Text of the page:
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01.12.2017 | Short report | Ausgabe 1/2017 Open Access

Implementation Science 1/2017

The creation and validation of the Measure of Effective Attributes of Trainers (MEAT)

Zeitschrift:
Implementation Science > Ausgabe 1/2017
Autoren:
Meredith R. Boyd, Cara C. Lewis, Kelli Scott, Anne Krendl, Aaron R. Lyon
Wichtige Hinweise

Electronic supplementary material

The online version of this article (doi:10.​1186/​s13012-017-0603-y) contains supplementary material, which is available to authorized users.
Abbreviations
EFA
Exploratory factor analysis
KMO
Kaiser-Meyer-Olkin
MEAT
Measure of Effective Attributes of Trainers
SRF
Supervisor Rating Form
TTT
Train-the-trainer

Background

Decades of research have culminated in numerous empirically supported treatments (ESTs) for a range of mental health problems. Training has been identified as a core component of implementing ESTs [1]. However, training, as it is most commonly conducted (single exposure didactic events), is typically ineffective in producing trainee behavioral changes [2]. While some strategies increase the effectiveness of training (e.g., consultation [3]), little attention has been given to trainers themselves. Trainers are in a strategic position in which their personal characteristics (i.e., trainee-perceived aspects) could influence training success. Given consistent findings that people automatically and rapidly form impressions of others and those impressions profoundly impact behavior [4], this is a potentially productive avenue for improving training.
Numerous studies articulated the need to study trainer characteristics (e.g., [5, 6]), and across disciplines, some have sought to disentangle the effect of the trainer or supervisor (who often operates in a similar capacity as the trainer). For example, in the human resource literature, Cooper found trainer characteristics (relaxed, tranquil, self-sufficient) were related to subsequent improved work performance by trainees [7]. Characteristics of supervisors such as being motivational or intellectually stimulating have been shown to influence motivation and goal commitment, which in turn increase job performance [8]. In the medical and mental health supervision literature, characteristics of supervisors, such as being charismatic or likable, have been shown to influence supervisees’ satisfaction with training [9]. These studies suggest that trainers may be in a critical position to influence trainees’ attitudes and motivation, factors that contribute to intention to carry out behavior [10].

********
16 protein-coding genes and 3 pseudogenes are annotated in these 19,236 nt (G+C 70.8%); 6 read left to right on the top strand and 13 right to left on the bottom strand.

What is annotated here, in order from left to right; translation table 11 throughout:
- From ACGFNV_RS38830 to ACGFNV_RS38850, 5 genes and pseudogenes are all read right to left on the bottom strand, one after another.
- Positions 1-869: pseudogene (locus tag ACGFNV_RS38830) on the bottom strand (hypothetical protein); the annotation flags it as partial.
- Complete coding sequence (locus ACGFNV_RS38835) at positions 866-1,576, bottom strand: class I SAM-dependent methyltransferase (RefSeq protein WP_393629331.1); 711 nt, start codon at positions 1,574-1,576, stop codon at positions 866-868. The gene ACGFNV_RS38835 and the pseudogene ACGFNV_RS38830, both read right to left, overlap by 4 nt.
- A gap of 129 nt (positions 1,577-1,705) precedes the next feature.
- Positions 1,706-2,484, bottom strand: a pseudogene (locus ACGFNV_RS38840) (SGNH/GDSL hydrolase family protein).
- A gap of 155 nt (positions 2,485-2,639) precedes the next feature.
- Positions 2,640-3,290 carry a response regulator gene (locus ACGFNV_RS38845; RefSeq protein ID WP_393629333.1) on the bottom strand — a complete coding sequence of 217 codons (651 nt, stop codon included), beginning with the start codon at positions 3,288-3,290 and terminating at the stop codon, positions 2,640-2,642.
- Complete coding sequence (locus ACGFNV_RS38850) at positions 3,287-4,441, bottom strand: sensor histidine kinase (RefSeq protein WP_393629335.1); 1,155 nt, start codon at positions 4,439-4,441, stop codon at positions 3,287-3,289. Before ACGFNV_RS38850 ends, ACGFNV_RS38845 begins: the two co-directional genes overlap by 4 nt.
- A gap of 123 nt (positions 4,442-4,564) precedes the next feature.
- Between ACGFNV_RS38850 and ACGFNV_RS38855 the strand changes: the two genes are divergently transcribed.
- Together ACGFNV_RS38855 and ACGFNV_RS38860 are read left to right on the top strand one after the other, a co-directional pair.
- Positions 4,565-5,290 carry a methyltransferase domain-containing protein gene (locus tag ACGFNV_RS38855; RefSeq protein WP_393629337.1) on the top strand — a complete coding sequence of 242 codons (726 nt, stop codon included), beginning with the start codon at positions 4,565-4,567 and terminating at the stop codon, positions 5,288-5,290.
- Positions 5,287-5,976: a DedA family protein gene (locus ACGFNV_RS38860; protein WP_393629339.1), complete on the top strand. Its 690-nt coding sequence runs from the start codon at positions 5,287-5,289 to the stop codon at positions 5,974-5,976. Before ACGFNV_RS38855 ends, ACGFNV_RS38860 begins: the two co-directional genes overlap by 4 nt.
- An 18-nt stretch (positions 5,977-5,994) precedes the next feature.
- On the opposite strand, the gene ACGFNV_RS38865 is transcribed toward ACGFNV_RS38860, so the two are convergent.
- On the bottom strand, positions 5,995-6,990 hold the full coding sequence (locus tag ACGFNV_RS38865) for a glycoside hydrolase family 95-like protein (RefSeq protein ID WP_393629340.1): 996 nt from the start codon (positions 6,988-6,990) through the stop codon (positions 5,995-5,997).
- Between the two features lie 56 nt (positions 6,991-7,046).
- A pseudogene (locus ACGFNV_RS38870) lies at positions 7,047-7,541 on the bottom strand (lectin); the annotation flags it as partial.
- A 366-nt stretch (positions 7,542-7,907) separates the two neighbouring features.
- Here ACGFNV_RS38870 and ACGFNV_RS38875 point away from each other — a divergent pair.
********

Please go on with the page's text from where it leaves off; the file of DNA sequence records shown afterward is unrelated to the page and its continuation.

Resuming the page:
Despite the need for effective training of the workforce in ESTs, no research has specifically explored the impact of trainer characteristics on trainee outcomes in the field of mental health. As a first step to addressing this gap, the current study aimed to (1) use recommended procedures for measure development, informed by input from existing training literature across multiple disciplines, to create the Measure of Effective Attributes of Trainers (MEAT) and (2) assess the effects of trainer characteristics on intention to use skills learned in training. Intention was chosen as it has been shown to be a strong predictor of subsequent behavior [10].

Methods

Measure development consisted of three steps. Step 1: an initial item pool was generated based on extant literature and expert input. Step 2: target users of the measure interacted with the item pool to ensure face validity, and clarity of measure instructions, response options, and items. Step 3: a convenience sample viewed training videos and completed the measure resulting from Step 2 to assess preliminary reliability and validity.

Step 1: generate items

The literature review, conducted in the fall of 2014 on Google Scholar, targeted mental health, medical, human resource, and education literature that referenced trainer or supervisor characteristics. Though not a systematic review, the literature was searched until a point of redundancy was reached, meaning, no new characteristics were emerging. An example search string was “trainer AND qualities OR characteristics OR traits AND medical.”
Independently, a list of trainer characteristics was compiled from semi-structured interviews and online surveys administered to leading training experts (N = 6) and students (N = 14) in Ph.D. or master’s programs in mental health with a clinical training component. Since the aim of this step was to create a comprehensive list of characteristics, items were included regardless of whom or how many times they were listed. Trainers had extensive training experience (average of 21 years as a trainer) and were renown in the field (e.g., published training manuals, trained hundreds of clinicians each year). All trainers were Caucasian, and 50% were female. Consistent with our intention to develop a measure that would cut across theoretical orientations, trainers represented a range of approaches. Student participants were selected due to their exposure to extensive educational, professional, and practicum training experiences. Trainees were predominantly female (85.7%) and Caucasian (78.6%). Trainees had received training in a number of theoretical orientations.

Step 2: evaluate item clarity and face validity